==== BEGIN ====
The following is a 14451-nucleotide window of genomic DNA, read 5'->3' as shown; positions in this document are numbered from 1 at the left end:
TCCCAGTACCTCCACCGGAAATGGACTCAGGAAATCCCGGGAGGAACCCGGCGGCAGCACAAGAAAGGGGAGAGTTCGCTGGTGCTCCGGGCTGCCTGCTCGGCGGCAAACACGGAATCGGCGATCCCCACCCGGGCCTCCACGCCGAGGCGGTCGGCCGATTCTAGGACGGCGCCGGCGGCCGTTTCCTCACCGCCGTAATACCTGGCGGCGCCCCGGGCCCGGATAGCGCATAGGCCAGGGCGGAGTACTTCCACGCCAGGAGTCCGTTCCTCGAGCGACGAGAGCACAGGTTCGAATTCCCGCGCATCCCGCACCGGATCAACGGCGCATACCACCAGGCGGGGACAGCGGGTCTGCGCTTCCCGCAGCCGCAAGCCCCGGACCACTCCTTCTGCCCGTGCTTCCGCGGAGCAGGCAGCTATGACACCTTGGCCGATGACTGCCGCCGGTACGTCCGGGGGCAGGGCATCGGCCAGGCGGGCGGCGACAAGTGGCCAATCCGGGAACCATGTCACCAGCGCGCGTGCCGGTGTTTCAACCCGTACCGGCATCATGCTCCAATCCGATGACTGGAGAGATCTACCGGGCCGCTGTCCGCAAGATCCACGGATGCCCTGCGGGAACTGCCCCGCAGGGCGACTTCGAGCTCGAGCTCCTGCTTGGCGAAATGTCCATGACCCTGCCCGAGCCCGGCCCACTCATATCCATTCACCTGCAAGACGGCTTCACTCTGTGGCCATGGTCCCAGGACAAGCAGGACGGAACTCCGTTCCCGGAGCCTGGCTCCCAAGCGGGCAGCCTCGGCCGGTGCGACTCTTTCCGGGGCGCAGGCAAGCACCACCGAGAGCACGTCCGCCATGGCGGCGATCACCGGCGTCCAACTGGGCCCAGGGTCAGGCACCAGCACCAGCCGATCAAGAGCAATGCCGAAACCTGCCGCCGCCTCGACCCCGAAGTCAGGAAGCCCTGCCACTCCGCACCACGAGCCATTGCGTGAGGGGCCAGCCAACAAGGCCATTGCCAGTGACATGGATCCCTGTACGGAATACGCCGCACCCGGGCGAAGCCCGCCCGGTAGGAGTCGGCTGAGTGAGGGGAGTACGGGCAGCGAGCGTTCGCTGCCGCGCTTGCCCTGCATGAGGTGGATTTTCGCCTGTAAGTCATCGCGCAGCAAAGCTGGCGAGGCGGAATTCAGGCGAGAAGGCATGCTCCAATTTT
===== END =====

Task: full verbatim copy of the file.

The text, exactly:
The following is a 14451-nucleotide window of genomic DNA, read 5'->3' as shown; positions in this document are numbered from 1 at the left end:
TCCCAGTACCTCCACCGGAAATGGACTCAGGAAATCCCGGGAGGAACCCGGCGGCAGCACAAGAAAGGGGAGAGTTCGCTGGTGCTCCGGGCTGCCTGCTCGGCGGCAAACACGGAATCGGCGATCCCCACCCGGGCCTCCACGCCGAGGCGGTCGGCCGATTCTAGGACGGCGCCGGCGGCCGTTTCCTCACCGCCGTAATACCTGGCGGCGCCCCGGGCCCGGATAGCGCATAGGCCAGGGCGGAGTACTTCCACGCCAGGAGTCCGTTCCTCGAGCGACGAGAGCACAGGTTCGAATTCCCGCGCATCCCGCACCGGATCAACGGCGCATACCACCAGGCGGGGACAGCGGGTCTGCGCTTCCCGCAGCCGCAAGCCCCGGACCACTCCTTCTGCCCGTGCTTCCGCGGAGCAGGCAGCTATGACACCTTGGCCGATGACTGCCGCCGGTACGTCCGGGGGCAGGGCATCGGCCAGGCGGGCGGCGACAAGTGGCCAATCCGGGAACCATGTCACCAGCGCGCGTGCCGGTGTTTCAACCCGTACCGGCATCATGCTCCAATCCGATGACTGGAGAGATCTACCGGGCCGCTGTCCGCAAGATCCACGGATGCCCTGCGGGAACTGCCCCGCAGGGCGACTTCGAGCTCGAGCTCCTGCTTGGCGAAATGTCCATGACCCTGCCCGAGCCCGGCCCACTCATATCCATTCACCTGCAAGACGGCTTCACTCTGTGGCCATGGTCCCAGGACAAGCAGGACGGAACTCCGTTCCCGGAGCCTGGCTCCCAAGCGGGCAGCCTCGGCCGGTGCGACTCTTTCCGGGGCGCAGGCAAGCACCACCGAGAGCACGTCCGCCATGGCGGCGATCACCGGCGTCCAACTGGGCCCAGGGTCAGGCACCAGCACCAGCCGATCAAGAGCAATGCCGAAACCTGCCGCCGCCTCGACCCCGAAGTCAGGAAGCCCTGCCACTCCGCACCACGAGCCATTGCGTGAGGGGCCAGCCAACAAGGCCATTGCCAGTGACATGGATCCCTGTACGGAATACGCCGCACCCGGGCGAAGCCCGCCCGGTAGGAGTCGGCTGAGTGAGGGGAGTACGGGCAGCGAGCGTTCGCTGCCGCGCTTGCCCTGCATGAGGTGGATTTTCGCCTGTAAGTCATCGCGCAGCAAAGCTGGCGAGGCGGAATTCAGGCGAGAAGGCATGCTCCAATTTT